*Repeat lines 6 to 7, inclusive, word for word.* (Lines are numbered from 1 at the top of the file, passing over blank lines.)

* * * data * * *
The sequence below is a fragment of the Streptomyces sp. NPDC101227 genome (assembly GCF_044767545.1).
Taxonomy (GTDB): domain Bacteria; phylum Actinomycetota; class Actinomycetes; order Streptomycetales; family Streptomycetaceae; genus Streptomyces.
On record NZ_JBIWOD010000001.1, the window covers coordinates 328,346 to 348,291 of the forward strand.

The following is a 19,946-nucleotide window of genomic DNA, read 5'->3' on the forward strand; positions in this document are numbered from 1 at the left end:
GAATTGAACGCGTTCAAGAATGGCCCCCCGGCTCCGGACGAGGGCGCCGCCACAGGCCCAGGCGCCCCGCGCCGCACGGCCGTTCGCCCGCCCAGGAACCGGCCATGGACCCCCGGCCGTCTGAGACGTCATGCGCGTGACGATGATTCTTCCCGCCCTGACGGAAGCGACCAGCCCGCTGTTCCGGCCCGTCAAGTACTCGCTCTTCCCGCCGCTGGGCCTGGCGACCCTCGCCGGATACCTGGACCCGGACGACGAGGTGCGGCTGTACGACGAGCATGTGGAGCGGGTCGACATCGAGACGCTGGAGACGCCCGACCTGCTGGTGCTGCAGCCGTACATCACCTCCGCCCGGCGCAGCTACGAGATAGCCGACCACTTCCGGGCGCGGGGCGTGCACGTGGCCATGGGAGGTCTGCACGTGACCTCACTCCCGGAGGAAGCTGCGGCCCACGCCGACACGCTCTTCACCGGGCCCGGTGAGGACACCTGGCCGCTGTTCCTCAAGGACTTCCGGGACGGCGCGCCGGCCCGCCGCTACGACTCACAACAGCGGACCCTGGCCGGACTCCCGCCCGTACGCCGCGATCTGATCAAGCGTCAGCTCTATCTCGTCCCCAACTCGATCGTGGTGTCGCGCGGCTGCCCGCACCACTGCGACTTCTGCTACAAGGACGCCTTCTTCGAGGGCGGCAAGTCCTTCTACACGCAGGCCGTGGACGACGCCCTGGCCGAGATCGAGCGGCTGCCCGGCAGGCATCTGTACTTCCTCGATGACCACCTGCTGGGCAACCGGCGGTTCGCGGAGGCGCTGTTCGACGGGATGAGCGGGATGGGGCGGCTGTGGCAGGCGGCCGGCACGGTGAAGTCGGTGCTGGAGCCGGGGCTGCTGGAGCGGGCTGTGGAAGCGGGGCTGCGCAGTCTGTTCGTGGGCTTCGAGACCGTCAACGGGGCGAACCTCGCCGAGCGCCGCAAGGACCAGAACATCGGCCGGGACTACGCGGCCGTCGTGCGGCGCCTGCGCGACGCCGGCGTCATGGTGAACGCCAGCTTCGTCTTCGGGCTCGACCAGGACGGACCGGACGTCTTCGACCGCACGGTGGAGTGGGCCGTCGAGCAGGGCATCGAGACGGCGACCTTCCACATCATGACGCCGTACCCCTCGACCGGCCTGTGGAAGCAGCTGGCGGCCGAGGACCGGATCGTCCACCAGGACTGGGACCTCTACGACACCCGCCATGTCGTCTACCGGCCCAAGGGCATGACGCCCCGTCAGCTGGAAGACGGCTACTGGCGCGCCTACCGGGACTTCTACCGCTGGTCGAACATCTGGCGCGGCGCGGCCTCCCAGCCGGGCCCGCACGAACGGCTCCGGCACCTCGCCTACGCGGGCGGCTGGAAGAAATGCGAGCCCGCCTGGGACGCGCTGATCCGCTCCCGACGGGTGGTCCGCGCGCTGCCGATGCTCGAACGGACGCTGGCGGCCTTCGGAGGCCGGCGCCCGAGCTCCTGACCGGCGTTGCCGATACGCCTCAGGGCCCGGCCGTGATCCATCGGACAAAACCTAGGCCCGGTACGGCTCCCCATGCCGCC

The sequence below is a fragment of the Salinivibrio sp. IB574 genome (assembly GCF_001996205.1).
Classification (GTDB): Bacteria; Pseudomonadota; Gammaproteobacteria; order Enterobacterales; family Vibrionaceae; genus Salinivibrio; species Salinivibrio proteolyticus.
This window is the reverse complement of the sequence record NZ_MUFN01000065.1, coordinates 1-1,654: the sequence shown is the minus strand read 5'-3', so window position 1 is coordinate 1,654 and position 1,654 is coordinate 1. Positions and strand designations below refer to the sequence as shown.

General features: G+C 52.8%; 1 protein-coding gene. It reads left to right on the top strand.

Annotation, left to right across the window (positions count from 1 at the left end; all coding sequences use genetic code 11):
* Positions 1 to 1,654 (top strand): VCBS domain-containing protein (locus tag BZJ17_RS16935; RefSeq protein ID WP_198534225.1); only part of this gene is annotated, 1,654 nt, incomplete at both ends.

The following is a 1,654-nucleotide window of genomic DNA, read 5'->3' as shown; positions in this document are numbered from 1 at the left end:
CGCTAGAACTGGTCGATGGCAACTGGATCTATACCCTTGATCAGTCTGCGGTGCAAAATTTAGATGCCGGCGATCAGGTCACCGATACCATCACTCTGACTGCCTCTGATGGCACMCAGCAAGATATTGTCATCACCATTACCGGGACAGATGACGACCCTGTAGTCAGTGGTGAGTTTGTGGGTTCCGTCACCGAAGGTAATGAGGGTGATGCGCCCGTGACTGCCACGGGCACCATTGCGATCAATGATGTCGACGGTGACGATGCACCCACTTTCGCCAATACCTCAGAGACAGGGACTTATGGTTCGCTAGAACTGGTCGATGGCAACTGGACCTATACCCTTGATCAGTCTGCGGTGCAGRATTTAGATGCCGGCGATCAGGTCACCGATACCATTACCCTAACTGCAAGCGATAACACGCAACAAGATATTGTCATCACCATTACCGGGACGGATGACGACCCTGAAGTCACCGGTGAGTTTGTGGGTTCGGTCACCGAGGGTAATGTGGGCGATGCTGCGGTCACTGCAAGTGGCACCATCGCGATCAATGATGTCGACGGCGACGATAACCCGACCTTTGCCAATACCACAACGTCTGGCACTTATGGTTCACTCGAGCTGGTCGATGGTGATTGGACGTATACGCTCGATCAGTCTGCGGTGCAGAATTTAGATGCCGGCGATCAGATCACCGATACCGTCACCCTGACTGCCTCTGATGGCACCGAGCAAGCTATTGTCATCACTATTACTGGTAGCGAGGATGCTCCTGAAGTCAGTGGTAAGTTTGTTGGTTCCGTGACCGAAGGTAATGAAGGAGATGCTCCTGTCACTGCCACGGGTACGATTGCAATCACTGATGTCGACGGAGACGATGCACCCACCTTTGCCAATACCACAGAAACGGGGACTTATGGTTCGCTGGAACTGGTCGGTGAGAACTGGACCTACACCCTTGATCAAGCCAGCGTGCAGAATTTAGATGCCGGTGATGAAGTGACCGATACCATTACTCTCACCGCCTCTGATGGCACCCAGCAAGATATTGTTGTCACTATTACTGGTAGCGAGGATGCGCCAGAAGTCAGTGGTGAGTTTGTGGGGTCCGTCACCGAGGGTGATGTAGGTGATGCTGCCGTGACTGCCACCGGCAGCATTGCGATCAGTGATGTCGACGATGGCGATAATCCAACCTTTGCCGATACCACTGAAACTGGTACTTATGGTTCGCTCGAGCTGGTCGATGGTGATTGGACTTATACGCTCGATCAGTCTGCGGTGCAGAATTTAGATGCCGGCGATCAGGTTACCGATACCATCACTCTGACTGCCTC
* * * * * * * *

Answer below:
The sequence below is a fragment of the Salinivibrio sp. IB574 genome (assembly GCF_001996205.1).
Classification (GTDB): Bacteria; Pseudomonadota; Gammaproteobacteria; order Enterobacterales; family Vibrionaceae; genus Salinivibrio; species Salinivibrio proteolyticus.